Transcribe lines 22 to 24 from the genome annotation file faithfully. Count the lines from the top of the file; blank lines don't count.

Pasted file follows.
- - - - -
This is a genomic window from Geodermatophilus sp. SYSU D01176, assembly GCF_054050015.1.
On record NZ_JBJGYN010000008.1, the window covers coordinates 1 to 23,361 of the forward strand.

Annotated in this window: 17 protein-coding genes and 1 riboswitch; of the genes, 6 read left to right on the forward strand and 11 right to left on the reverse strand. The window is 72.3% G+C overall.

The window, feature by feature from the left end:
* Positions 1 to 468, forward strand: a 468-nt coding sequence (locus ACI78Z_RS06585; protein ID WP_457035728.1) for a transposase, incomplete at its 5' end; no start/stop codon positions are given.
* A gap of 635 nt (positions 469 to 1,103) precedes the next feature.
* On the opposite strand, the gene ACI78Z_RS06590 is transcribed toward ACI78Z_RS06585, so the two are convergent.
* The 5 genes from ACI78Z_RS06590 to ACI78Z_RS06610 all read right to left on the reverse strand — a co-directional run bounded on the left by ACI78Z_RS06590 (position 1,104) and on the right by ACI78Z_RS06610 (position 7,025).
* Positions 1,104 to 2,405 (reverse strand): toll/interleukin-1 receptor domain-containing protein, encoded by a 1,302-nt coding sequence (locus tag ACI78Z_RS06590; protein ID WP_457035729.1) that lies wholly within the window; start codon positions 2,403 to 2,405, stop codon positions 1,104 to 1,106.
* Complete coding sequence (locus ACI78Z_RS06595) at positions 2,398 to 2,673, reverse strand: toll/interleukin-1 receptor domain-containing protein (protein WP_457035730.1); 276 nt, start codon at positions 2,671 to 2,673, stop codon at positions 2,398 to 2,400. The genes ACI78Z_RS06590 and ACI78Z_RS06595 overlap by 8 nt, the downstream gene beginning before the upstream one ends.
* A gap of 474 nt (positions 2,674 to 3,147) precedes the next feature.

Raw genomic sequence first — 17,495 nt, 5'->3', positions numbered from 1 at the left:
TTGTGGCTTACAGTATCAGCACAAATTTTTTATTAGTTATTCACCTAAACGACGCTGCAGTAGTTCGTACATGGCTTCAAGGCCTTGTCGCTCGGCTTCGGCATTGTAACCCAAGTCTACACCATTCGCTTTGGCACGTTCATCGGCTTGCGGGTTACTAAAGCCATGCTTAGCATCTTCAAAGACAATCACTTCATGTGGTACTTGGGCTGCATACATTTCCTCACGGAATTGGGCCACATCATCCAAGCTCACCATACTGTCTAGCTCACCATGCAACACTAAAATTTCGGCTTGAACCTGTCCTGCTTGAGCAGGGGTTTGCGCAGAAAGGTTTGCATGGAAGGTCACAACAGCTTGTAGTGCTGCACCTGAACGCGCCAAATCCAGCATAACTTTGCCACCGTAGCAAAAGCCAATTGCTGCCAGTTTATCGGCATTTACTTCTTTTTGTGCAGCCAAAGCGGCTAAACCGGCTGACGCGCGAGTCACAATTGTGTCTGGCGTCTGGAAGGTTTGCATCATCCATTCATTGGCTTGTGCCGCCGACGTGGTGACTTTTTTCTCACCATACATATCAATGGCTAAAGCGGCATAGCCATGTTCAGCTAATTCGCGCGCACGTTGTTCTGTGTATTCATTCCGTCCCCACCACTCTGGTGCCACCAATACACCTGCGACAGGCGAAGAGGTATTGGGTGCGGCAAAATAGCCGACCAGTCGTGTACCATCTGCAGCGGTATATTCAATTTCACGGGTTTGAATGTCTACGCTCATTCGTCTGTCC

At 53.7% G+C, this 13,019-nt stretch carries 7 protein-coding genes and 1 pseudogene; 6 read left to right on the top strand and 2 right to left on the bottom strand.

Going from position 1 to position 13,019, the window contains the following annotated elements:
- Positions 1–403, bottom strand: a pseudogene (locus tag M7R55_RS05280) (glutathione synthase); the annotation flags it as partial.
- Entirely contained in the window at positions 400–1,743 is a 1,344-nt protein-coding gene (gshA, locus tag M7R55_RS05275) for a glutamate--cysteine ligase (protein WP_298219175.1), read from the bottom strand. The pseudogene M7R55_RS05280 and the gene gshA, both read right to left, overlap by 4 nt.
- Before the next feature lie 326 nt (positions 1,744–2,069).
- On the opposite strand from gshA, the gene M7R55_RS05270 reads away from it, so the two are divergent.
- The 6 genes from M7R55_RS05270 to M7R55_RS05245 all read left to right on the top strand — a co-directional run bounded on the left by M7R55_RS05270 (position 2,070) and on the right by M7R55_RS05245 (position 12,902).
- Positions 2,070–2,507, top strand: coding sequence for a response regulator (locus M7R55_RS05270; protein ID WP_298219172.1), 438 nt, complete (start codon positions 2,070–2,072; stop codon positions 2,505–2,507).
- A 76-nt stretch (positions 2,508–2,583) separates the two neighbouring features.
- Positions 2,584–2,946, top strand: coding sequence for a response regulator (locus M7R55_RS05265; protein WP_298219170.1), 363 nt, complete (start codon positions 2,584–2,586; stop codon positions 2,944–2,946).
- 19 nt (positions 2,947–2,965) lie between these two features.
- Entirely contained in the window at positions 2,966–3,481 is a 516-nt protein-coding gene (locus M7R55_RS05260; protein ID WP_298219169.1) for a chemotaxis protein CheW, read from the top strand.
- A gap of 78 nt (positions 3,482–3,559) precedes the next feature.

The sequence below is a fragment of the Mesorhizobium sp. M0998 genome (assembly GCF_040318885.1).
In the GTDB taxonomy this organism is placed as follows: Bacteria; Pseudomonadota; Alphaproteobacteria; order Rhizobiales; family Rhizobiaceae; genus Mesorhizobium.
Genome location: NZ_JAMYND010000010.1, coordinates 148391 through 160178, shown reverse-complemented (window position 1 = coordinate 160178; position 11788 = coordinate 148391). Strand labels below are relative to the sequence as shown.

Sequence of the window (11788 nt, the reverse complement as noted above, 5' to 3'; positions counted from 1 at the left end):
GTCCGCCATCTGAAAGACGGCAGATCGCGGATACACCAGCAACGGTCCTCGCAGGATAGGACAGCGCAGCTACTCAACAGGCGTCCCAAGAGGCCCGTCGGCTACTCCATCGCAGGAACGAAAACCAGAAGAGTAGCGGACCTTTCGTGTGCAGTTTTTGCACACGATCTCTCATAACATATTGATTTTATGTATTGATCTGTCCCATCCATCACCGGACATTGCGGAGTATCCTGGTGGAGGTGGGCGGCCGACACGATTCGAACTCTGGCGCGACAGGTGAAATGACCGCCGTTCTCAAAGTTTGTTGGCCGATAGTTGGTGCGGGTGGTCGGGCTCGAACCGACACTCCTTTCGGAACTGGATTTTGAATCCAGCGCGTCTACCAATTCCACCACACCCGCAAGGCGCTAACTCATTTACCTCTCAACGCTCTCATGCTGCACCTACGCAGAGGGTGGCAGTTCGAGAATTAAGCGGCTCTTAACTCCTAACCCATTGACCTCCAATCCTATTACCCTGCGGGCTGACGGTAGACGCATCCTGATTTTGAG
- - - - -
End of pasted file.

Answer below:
- A 76-nt stretch (positions 2,508–2,583) separates the two neighbouring features.
- Positions 2,584–2,946, top strand: coding sequence for a response regulator (locus M7R55_RS05265; protein WP_298219170.1), 363 nt, complete (start codon positions 2,584–2,586; stop codon positions 2,944–2,946).
- 19 nt (positions 2,947–2,965) lie between these two features.